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CNN: Critics Wonder Whether Real Reform Can Happen in Malaysia Under Mahathir
By Lisa Barron
28/7/2001 6:44 pm Sat
[Korupsi ujud dan membiak dengan begitu sihat kerana Mahathir
juga. Dia memilih dan memberi tugas kepada orang yang memang
kontroversi. Walaupun Daim telah pergi, Ali Abul Hassan dipanggil
semula pula. Mahathir hanya bertindak bila rakyat dan akarumbi Umno
mula tidak senang dengan pembabitan dana awam untuk menyelamatkan kroni.
Sepatutnya dia tidak melantik Daim sejak dulu lagi kerana semua orang
tahu (pinjam kata Khalid Jafri) - takkan Mahathir yang sentiasa menjaga
polis selama ini tidak tahu-menahu. Shahrir Samad menyetujui Mahathir
sengaja melantik banjingan (crook) dalam kabinetnya.
Menurut Lim Kit Siang, Mahathir sepatutnya bertanggungjawab terhadap
gejala jijik korupsi itu. Steven Gan berpendapat sikap Mahathir yang
lembik dan lembab bertindak menyebabkan gejala korupsi semakin menular
dan bernanah ketahap akar-umbi. Tiada jalan lain melainkan merombak
sistem itu bersekali kerana semua sudah tercemar.
Bagi Dr Jomo pula adalah sukar untuk gejala itu dibanteras kerana ia
sudah membiak di peringkat atasan parti. Lagipun kuasa menghukum
terletak pada kuncu-kuncu pemimpin parti (seperti kes Khalil Yakob
yang sudah sunyi sepi). Selagi ini tidak ditangani politik baru yang
bersih tidak akan menjadi satu realiti.
Critics Wonder Whether Real Reform Can Happen in Malaysia Under Prime
Aired July 27, 2001 - 08:30:00 ET
THIS IS A RUSH TRANSCRIPT. THIS COPY MAY NOT BE IN ITS FINAL
FORM AND MAY BE UPDATED.
DALTON TANONAKA, CNN ANCHOR: Malaysia's Prime Minister Mahatir
Mohammed recently announced a drive to weed out corruption in
government, but critics wonder whether real reform can happen under the
leader of 20 years.
BIZASIA's Lisa Barron reports from Kuala Lumpur.
LISA BARRON, CNN CORRESPONDENT (voice-over): The crackdown left
no doubts about the fact that Malaysian Prime Minister Mahathir Mohamad
means business. Money politics will no longer be tolerated, he announced, at
his ruling party, Umno's, general assembly in June. Thus began Mahathir's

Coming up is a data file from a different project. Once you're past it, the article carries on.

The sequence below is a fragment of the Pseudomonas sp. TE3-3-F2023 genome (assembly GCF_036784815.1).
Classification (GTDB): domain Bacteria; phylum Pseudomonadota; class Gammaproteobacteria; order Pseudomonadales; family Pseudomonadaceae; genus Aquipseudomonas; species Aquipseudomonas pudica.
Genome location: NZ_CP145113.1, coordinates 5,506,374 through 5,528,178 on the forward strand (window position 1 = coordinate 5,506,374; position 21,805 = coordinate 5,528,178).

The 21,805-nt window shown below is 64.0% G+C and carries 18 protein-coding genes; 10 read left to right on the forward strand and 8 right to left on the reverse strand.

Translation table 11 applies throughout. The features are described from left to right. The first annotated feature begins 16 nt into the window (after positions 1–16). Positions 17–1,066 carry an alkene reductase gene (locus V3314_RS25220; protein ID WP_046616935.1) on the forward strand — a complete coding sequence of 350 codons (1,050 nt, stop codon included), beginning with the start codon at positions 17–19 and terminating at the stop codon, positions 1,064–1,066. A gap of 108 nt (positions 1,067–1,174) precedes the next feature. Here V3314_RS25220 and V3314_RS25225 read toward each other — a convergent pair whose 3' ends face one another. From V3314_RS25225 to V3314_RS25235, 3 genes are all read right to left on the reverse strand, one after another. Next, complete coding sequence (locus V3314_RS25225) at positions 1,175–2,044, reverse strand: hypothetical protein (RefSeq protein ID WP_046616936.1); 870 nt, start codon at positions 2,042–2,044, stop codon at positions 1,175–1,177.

campaign to clean up Umno's tarnished image and quiet a growing number of
critics who accuse him of fostering corruption and cronyism.
LIM KIT SIANG, DEMOCRATIC ACTION PARTY: I think that's one of the
biggest disasters, I will say, under Dr. Mahathir's administration. There's no
doubt money politics is on a different scale altogether as compared to
previous prime ministers administration. nobody says he's personally
involved, but there's no doubt that he must bear responsibility for the greed,
the clear magnitude of money politics and corruption.
BARRON: Three weeks before the assembly, Finance Minister Daim
Zainuddin resigned. Political analysts say Mahathir masterminded the
departure of his former protege, as part of his party clean-up. Daim is a close
associate of two prominent tycoons whose companies benefited from recent
controversial and expensive government rescue packages. Even Umno
leaders say Daim's tenure was characterized by corruption.
SHAHRIR ABDUL SAMAD, UMNO SUPREME COUNCIL: A crook? Yes, that
would be a possibility to put him into that, because I think he was aware of
the scheme of things.
BARRON: Mr. Mahathir himself now holds the finance post. One of his
administrations' first moves, the $1 billion government bid on July 23rd for
infrastructure firm UEM. The government plans to wrest control of the
Uem-Renong group from chairman Halim Faad, who had close ties to former
Finance Minister Daim. The question now is: Will Mahathir's fiery words
translate into action? Six senior members of the Umno Party have already
been suspended, and nine more are before the party's disciplinary board. But
many here believe the cleanup will fail to be a cure.
STEVEN GAN, MALAYSIAKINI.COM: Political will is not enough really. I
think he has to have all the support from all the party members. But I think the
situation in Umno is way beyond one person being too soft, because party
politics has fallen off, gone beyond just a few key leaders. It's gone down to
the grassroots and without the support of everyone. It's hard for Umno to
tackle money politics. Some analysts say cronyism will not disappear unless
Malaysia gets an overhaul.
JOMO KS, UNIVERSITY MALAYA: To move fundamentally against the whole
system, it seems to me is very unlikely in that its become so central to the
system of power that exists in this country. The regime has to be broken and a
new type of politics and, in a sense, has to develop in its place.
BARRON: Still, analysts say if Mahathir believes a full-scale offensive is
needed to boost support for his regime, expect even more measures against
Lisa Barron, CNN, Kuala Lampur.